Holidays abroad are back in full swing, with our Instagram and Facebook feeds full of holiday snaps. But while it is no longer mandatory to wear a face mask on public transport, in taxis, shops, schools, hospitality settings, and other indoor public areas in Ireland, many airlines still require passengers to mask up on board their aircraft.
Whether you need to mask up on flights and in airports will depend on where you’re flying to, with rules differing between EU countries and the United States.
While it is no longer mandatory to wear a face mask in Irish airports, Dublin Airport still recommends using masks in and around the airport.
Official guidance from the airport’s website states that “wearing a mask or face covering reduces the risk of spreading COVID-19 and helps protect us all.
“We ask that all passengers wear a face mask or appropriate face covering throughout their full airport journey.”
In Shannon and Cork airports, mask wearing in terminal buildings is optional for passengers and staff, but a spokesperson for Shannon Airport said wearing a mask in the airport terminal building “is recommended.”
If you are flying from @corkairport, please be advised that the wearing of a face covering onboard an aircraft is currently mandatory.
On behalf of our airline partners and staff, we thank you in advance for your understanding and cooperation. pic.twitter.com/GdlSSjJAjr
— Cork Airport (@CorkAirport) April 22, 2022
Ireland West Airport (Knock) advises passengers it is mandatory to wear a facemask on board the aircraft – but stop short of calling for mask-wearing in the airport itself. A spokesperson for the airport said: “In line with public health guidance, mask wearing in our terminal building is optional for our airport passengers.
“Since some people may feel more comfortable wearing masks, we ask that everyone respect that this is now a personal choice for all.”
Some other countries still require mask-wearing within airports, but in recent weeks, many such as France, Germany, Spain, and Turkey have dropped the requirement. Airlines advise you check out the rules in your destination country before flying.
The rules around mask wearing during your flight can differ depending on the country and the airline. Ryanair advises all passengers to wear a face mask on board their aircraft – and cautions passengers to be aware of specific rules around masks depending on the country they are travelling to/from/within. The airline also advises passengers to keep their masks on in airport terminals.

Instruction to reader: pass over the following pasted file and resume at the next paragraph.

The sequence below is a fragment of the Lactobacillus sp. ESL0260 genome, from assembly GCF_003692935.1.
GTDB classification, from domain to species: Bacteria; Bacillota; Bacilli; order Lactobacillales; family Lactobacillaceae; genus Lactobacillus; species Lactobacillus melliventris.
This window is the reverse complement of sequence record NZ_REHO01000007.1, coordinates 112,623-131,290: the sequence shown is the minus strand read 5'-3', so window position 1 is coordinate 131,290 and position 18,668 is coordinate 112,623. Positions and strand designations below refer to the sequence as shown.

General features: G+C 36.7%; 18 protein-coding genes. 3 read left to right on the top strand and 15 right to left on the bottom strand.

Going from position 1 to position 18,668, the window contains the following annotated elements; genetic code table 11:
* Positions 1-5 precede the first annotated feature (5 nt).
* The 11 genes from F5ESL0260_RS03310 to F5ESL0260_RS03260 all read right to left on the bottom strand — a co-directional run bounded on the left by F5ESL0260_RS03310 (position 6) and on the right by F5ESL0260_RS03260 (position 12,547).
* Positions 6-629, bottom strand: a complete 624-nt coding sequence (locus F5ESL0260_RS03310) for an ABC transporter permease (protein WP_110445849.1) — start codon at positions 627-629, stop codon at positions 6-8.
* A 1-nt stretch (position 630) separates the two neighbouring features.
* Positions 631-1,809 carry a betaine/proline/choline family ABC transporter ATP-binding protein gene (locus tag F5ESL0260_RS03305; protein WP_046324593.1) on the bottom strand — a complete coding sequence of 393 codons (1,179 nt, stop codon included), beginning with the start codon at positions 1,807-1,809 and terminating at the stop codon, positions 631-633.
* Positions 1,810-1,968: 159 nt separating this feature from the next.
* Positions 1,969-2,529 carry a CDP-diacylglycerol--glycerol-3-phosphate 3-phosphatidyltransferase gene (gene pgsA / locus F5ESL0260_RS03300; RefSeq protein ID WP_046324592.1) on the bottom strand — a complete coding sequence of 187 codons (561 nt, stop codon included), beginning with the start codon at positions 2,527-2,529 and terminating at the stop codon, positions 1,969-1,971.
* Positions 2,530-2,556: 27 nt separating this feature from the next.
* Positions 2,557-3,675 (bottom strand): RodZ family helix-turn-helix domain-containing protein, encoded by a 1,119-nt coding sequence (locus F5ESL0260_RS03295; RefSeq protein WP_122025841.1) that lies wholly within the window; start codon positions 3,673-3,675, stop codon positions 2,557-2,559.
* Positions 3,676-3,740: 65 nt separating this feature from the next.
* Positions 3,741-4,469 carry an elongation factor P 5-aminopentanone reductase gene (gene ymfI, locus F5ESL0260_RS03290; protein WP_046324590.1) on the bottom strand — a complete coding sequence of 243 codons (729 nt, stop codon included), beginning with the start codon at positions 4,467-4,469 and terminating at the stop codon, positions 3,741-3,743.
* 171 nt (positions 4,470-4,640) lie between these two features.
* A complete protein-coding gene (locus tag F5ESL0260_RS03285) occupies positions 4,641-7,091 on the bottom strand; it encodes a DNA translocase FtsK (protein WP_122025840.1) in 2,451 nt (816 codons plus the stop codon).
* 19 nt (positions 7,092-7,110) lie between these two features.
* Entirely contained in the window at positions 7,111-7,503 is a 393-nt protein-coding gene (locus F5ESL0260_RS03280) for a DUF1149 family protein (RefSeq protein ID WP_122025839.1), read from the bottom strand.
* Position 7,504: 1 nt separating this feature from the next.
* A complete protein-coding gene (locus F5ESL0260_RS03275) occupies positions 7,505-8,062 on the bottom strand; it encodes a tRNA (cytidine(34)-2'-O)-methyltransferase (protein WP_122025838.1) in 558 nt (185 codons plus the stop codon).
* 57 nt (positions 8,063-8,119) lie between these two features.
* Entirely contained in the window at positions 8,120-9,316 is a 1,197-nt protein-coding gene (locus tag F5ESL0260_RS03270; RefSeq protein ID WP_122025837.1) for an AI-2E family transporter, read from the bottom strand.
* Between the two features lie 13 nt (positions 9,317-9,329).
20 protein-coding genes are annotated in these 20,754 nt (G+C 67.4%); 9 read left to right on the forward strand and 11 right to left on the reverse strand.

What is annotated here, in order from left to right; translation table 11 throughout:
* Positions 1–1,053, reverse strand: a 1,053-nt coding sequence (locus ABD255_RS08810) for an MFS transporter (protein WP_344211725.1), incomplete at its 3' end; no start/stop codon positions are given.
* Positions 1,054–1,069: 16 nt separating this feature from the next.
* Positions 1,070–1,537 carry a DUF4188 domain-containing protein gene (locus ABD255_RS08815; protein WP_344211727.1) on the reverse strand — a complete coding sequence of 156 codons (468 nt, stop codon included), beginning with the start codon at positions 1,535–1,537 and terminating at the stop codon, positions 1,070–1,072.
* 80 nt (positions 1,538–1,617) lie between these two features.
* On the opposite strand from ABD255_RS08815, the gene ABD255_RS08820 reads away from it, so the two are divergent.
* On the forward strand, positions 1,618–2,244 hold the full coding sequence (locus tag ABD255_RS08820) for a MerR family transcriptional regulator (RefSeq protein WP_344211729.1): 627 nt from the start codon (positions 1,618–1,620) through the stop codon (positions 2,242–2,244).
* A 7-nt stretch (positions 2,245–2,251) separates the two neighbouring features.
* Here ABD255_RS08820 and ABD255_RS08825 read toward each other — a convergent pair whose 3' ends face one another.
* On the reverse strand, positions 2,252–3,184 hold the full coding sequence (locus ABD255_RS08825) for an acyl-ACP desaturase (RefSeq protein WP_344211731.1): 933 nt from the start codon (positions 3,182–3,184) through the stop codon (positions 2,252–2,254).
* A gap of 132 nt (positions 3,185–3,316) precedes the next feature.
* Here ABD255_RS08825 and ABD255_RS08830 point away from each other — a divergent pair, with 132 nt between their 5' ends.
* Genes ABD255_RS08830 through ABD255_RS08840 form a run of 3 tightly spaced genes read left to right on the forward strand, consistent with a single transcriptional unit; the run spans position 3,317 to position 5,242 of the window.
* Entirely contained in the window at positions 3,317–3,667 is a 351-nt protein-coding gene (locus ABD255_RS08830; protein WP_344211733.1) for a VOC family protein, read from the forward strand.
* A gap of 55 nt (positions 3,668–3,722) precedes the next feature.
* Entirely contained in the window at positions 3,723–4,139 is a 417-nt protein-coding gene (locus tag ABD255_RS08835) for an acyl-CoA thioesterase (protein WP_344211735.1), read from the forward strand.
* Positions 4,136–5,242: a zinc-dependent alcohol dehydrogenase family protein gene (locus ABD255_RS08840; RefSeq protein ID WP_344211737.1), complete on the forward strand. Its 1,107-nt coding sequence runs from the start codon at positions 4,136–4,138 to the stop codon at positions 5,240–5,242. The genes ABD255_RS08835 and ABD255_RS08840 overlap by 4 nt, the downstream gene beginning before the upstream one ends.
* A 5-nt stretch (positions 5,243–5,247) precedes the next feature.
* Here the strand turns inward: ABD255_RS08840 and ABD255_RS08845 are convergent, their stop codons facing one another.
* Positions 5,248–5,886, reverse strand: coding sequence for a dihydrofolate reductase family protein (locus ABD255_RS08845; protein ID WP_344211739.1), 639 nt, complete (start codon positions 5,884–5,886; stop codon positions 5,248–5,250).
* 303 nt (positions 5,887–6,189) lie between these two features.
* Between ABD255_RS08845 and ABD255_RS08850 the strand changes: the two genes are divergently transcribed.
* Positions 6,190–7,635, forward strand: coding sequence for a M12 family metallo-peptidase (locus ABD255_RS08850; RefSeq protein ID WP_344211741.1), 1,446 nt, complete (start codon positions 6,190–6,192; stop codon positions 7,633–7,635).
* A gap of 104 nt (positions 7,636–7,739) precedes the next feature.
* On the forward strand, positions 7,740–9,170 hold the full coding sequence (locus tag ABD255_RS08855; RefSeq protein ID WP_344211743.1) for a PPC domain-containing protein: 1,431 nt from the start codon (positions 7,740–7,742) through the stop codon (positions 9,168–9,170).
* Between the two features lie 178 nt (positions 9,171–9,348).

Aer Lingus requires all passengers to wear a face mask during flights unless they cannot do so for medical reasons (in which case you must present a medical certificate confirming this). The exception is its direct flight route between Manchester and the US, where face masks are optional. Like Ryanair, the airline recommends passengers wear face coverings throughout the airport journey.
If you are heading to Dubai, Emirates advises passengers to wear a mask in Dubai International airport, during boarding, throughout the flight, and while leaving the aircraft.
With a number of airlines, such as Wizz Air and EasyJet, it is only compulsory to wear a face mask during your flight when travelling to or from a country where the local law still mandates it. But when neither departure nor destination country requires it, wearing a mask is subject to personal choice.
Passengers are advised to look up the specific rules around mask-wearing for the airlines they are travelling with this summer, as the type of approved masks can vary depending on the airline and where you are travelling to.
If you are travelling to, from or within Italy, for example, an FFP2 face mask is required. For flights to, from and within France, Austria or Germany passengers must wear either an FFP2 mask or a surgical face mask.
It is compulsory to wear a medical face mask on Lufthansa, Air France and KLM, with Lufthansa advising passengers that “cloth face masks, like face shields, masks with valves, scarves or handkerchiefs are not permitted either on board or in the lounge.”
If you are flying between countries such as England, Scotland, Wales, Northern Ireland, Jersey, Isle of Man, Croatia, Bulgaria, Norway, Denmark, Finland, Scotland, Slovenia, Sweden, Gibraltar, Hungary, Switzerland, Poland and Iceland, you are not required to wear a mask at all.
A number of airlines such as British Airways and Virgin Media also no longer require passengers to wear masks on direct flights to the US, and many US airports have dropped the requirement to wear masks within airport terminals. However, there are some exceptions, such as New York’s John F Kennedy International and LaGuardia Airports which still require mask-wearing within their terminals.